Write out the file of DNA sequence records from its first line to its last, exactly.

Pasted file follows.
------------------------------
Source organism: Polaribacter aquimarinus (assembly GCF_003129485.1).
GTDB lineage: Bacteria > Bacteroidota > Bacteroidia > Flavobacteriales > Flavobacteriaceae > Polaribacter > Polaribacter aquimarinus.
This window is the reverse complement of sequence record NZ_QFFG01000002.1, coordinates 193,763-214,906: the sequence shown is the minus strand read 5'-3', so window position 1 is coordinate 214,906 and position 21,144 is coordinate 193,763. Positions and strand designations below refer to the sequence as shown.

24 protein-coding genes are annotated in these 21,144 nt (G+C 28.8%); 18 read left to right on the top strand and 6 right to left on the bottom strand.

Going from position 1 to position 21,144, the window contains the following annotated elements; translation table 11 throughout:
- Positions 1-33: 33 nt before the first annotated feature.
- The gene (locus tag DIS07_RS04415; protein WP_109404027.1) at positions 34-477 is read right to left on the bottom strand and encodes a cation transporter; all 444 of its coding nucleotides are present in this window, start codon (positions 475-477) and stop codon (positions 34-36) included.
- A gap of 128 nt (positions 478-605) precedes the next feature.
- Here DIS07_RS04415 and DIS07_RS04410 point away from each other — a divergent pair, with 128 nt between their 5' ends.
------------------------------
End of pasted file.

Source organism: Polaribacter aquimarinus (assembly GCF_003129485.1).
GTDB lineage: Bacteria > Bacteroidota > Bacteroidia > Flavobacteriales > Flavobacteriaceae > Polaribacter > Polaribacter aquimarinus.
This window is the reverse complement of sequence record NZ_QFFG01000002.1, coordinates 193,763-214,906: the sequence shown is the minus strand read 5'-3', so window position 1 is coordinate 214,906 and position 21,144 is coordinate 193,763. Positions and strand designations below refer to the sequence as shown.

24 protein-coding genes are annotated in these 21,144 nt (G+C 28.8%); 18 read left to right on the top strand and 6 right to left on the bottom strand.

Going from position 1 to position 21,144, the window contains the following annotated elements; translation table 11 throughout:
- Positions 1-33: 33 nt before the first annotated feature.
- The gene (locus tag DIS07_RS04415; protein WP_109404027.1) at positions 34-477 is read right to left on the bottom strand and encodes a cation transporter; all 444 of its coding nucleotides are present in this window, start codon (positions 475-477) and stop codon (positions 34-36) included.
- A gap of 128 nt (positions 478-605) precedes the next feature.
- Here DIS07_RS04415 and DIS07_RS04410 point away from each other — a divergent pair, with 128 nt between their 5' ends.